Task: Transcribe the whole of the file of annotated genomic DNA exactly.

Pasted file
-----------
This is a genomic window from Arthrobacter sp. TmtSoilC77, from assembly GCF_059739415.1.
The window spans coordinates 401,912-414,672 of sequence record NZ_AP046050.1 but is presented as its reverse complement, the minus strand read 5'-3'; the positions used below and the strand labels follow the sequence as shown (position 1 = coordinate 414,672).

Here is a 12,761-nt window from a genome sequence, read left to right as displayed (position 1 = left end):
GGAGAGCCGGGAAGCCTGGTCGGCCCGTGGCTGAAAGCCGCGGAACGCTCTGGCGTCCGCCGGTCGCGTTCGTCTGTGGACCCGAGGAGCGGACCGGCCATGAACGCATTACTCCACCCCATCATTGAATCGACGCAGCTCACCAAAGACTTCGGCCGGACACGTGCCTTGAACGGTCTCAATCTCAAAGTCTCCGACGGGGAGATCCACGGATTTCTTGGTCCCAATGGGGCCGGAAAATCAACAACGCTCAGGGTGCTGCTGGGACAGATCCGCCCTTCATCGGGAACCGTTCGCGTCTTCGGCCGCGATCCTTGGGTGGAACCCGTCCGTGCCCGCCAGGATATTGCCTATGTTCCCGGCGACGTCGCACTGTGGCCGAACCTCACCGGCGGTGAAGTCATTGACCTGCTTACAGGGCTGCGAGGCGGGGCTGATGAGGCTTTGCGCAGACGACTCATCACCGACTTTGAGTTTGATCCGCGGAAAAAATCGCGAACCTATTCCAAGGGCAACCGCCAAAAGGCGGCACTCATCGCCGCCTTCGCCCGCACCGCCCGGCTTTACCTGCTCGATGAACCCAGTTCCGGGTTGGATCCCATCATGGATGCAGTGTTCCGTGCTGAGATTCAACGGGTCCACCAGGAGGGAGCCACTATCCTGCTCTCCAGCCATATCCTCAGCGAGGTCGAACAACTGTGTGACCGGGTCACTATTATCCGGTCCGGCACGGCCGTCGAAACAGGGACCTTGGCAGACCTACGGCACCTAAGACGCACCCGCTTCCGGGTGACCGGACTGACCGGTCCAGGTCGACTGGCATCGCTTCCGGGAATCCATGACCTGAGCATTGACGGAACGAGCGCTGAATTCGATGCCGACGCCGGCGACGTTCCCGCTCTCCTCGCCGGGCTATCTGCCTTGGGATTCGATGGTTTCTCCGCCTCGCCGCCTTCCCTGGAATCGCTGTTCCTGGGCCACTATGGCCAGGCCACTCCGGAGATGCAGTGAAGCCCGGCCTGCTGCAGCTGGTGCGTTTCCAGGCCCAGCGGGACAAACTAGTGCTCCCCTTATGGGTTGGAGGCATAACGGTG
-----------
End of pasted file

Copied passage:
This is a genomic window from Arthrobacter sp. TmtSoilC77, from assembly GCF_059739415.1.
The window spans coordinates 401,912-414,672 of sequence record NZ_AP046050.1 but is presented as its reverse complement, the minus strand read 5'-3'; the positions used below and the strand labels follow the sequence as shown (position 1 = coordinate 414,672).

Here is a 12,761-nt window from a genome sequence, read left to right as displayed (position 1 = left end):
GGAGAGCCGGGAAGCCTGGTCGGCCCGTGGCTGAAAGCCGCGGAACGCTCTGGCGTCCGCCGGTCGCGTTCGTCTGTGGACCCGAGGAGCGGACCGGCCATGAACGCATTACTCCACCCCATCATTGAATCGACGCAGCTCACCAAAGACTTCGGCCGGACACGTGCCTTGAACGGTCTCAATCTCAAAGTCTCCGACGGGGAGATCCACGGATTTCTTGGTCCCAATGGGGCCGGAAAATCAACAACGCTCAGGGTGCTGCTGGGACAGATCCGCCCTTCATCGGGAACCGTTCGCGTCTTCGGCCGCGATCCTTGGGTGGAACCCGTCCGTGCCCGCCAGGATATTGCCTATGTTCCCGGCGACGTCGCACTGTGGCCGAACCTCACCGGCGGTGAAGTCATTGACCTGCTTACAGGGCTGCGAGGCGGGGCTGATGAGGCTTTGCGCAGACGACTCATCACCGACTTTGAGTTTGATCCGCGGAAAAAATCGCGAACCTATTCCAAGGGCAACCGCCAAAAGGCGGCACTCATCGCCGCCTTCGCCCGCACCGCCCGGCTTTACCTGCTCGATGAACCCAGTTCCGGGTTGGATCCCATCATGGATGCAGTGTTCCGTGCTGAGATTCAACGGGTCCACCAGGAGGGAGCCACTATCCTGCTCTCCAGCCATATCCTCAGCGAGGTCGAACAACTGTGTGACCGGGTCACTATTATCCGGTCCGGCACGGCCGTCGAAACAGGGACCTTGGCAGACCTACGGCACCTAAGACGCACCCGCTTCCGGGTGACCGGACTGACCGGTCCAGGTCGACTGGCATCGCTTCCGGGAATCCATGACCTGAGCATTGACGGAACGAGCGCTGAATTCGATGCCGACGCCGGCGACGTTCCCGCTCTCCTCGCCGGGCTATCTGCCTTGGGATTCGATGGTTTCTCCGCCTCGCCGCCTTCCCTGGAATCGCTGTTCCTGGGCCACTATGGCCAGGCCACTCCGGAGATGCAGTGAAGCCCGGCCTGCTGCAGCTGGTGCGTTTCCAGGCCCAGCGGGACAAACTAGTGCTCCCCTTATGGGTTGGAGGCATAACGGTG